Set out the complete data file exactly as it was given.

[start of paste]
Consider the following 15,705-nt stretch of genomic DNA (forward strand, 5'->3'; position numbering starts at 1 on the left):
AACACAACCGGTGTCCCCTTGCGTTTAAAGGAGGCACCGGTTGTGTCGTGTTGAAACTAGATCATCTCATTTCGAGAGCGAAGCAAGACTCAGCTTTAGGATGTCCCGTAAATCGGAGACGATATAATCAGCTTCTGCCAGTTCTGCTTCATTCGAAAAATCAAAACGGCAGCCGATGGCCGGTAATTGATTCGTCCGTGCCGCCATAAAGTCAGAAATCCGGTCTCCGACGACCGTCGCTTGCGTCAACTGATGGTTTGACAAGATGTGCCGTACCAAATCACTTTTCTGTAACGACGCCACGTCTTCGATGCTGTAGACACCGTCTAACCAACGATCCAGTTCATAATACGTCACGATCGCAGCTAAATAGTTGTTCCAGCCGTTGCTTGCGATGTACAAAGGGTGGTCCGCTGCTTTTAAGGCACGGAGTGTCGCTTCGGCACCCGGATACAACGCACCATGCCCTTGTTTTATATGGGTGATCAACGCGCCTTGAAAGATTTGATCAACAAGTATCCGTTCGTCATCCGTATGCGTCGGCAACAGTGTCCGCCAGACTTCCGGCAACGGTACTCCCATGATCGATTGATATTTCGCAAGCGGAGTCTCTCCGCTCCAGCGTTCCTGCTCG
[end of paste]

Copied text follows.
Consider the following 15,705-nt stretch of genomic DNA (forward strand, 5'->3'; position numbering starts at 1 on the left):
AACACAACCGGTGTCCCCTTGCGTTTAAAGGAGGCACCGGTTGTGTCGTGTTGAAACTAGATCATCTCATTTCGAGAGCGAAGCAAGACTCAGCTTTAGGATGTCCCGTAAATCGGAGACGATATAATCAGCTTCTGCCAGTTCTGCTTCATTCGAAAAATCAAAACGGCAGCCGATGGCCGGTAATTGATTCGTCCGTGCCGCCATAAAGTCAGAAATCCGGTCTCCGACGACCGTCGCTTGCGTCAACTGATGGTTTGACAAGATGTGCCGTACCAAATCACTTTTCTGTAACGACGCCACGTCTTCGATGCTGTAGACACCGTCTAACCAACGATCCAGTTCATAATACGTCACGATCGCAGCTAAATAGTTGTTCCAGCCGTTGCTTGCGATGTACAAAGGGTGGTCCGCTGCTTTTAAGGCACGGAGTGTCGCTTCGGCACCCGGATACAACGCACCATGCCCTTGTTTTATATGGGTGATCAACGCGCCTTGAAAGATTTGATCAACAAGTATCCGTTCGTCATCCGTATGCGTCGGCAACAGTGTCCGCCAGACTTCCGGCAACGGTACTCCCATGATCGATTGATATTTCGCAAGCGGAGTCTCTCCGCTCCAGCGTTCCTGCTCG